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Montana Transportation Director Wants To Arm Motor Carrier Services Officers


According to the Missoulian, the Montana state Transportation Department plans to arm as many as 35 of its 120 officers from its Motor Carrier Services Division.

Only the officers who make traffic stops would be armed.  The officers who are stationed in scale houses will not be armed.

The decision has drawn criticism from the state’s trucking industry.

On Tuesday, Montana Transportation Director– and former trooper and head of the Montana Highway Patrol–Mike Tooley told the state’s Legislature’s Revenue and Transportation Interim Committee the he plans to arm the officers, the Missoulian reported.

Motor Carriers of Montana Executive Vice President Barry Stang questioned whether or not the agency has the authority to arm its officers without legislative approval.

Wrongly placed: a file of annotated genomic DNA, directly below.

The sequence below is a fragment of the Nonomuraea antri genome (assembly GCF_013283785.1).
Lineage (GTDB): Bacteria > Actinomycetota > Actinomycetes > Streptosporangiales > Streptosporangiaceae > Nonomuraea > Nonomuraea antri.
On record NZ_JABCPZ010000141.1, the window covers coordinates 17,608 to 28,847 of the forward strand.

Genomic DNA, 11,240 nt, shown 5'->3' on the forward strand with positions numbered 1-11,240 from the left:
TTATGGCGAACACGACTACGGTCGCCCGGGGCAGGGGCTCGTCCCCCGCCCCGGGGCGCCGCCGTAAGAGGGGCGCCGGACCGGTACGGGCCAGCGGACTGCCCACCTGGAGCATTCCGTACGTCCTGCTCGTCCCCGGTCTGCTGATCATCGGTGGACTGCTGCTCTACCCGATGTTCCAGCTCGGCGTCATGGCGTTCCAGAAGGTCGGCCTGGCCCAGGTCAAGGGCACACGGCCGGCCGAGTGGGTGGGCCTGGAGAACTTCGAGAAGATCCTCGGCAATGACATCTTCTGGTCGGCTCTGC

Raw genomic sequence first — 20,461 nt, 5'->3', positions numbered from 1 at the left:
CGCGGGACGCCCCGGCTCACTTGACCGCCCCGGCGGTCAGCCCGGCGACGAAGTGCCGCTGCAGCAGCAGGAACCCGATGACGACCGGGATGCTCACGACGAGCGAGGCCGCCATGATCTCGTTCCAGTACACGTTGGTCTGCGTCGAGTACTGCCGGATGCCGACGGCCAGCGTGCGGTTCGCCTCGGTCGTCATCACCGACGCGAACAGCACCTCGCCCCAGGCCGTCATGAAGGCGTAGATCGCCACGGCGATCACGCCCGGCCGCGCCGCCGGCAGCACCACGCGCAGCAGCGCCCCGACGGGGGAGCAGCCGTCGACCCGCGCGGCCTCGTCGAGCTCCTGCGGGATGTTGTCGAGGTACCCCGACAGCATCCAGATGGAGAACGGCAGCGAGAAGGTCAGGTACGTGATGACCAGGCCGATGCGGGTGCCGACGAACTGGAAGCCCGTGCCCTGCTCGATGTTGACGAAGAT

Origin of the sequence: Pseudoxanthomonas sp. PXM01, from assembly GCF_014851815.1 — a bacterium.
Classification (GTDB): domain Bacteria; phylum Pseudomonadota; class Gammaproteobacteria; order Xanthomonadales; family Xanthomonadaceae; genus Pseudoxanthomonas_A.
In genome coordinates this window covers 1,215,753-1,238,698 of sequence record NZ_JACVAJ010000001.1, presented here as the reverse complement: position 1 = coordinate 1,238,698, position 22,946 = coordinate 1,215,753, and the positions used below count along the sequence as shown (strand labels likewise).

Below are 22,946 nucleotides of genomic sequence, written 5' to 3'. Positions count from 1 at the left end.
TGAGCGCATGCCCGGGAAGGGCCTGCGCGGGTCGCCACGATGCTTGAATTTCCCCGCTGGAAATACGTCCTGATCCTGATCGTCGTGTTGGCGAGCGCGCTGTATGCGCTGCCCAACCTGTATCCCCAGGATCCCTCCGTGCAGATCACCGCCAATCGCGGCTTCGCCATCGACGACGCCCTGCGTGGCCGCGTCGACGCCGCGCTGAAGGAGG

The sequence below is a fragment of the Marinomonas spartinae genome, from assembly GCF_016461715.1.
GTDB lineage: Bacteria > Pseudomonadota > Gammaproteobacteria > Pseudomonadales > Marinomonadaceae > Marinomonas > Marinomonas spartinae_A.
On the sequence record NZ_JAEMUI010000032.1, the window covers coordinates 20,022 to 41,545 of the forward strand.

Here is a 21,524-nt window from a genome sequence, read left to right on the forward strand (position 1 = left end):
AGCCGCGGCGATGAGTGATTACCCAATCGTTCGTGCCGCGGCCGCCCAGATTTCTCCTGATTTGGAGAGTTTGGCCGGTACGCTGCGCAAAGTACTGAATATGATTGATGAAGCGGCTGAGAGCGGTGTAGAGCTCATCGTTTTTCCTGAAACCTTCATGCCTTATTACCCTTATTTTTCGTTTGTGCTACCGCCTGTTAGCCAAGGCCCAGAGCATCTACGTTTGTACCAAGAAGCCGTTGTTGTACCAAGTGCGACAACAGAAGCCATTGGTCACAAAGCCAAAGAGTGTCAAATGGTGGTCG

“I think they lack the legislative authority because they’ve asked the Legislature before and they’ve been turned down,” Stang told the Missoulian.

Stang pointed out that in 1987, Montana lawmakers rejected a request to arm CMV enforcement officers.

Montana Democratic Representative Chuck Hunter said argued that the transportation director has the authority to appoint the CMV officers as peace officers.

“Why do they need a gun to enforce size and weight,” Stang asked.

“I think our major contention is that they should be properly trained and supervised and that supervision is not going to be given to them at Montana Department of Transportation,” Stang said later.

Tooley estimates that it will cost the state $120,000 to train and arm the 35 officers.  The money would come from a federal fuel evasion grant.

Tooley told the committee a story about a 1991 Motor Carrier Services officer who stopped a truck driver who was wanted for a double homicide.  The Motor Carrier Services officer, who was unarmed, had to call Tooley, who was 91 miles away, for help.

“It’s a public safety issue. Our officers are out there with local law enforcement,” Tooley said.

“As a patrol leader, I always thought they should be armed.”

Tooley told the Missoulian that some Montana law enforcement organizations, as well as the Department of Justice, have endorsed his plan to arm the officers.




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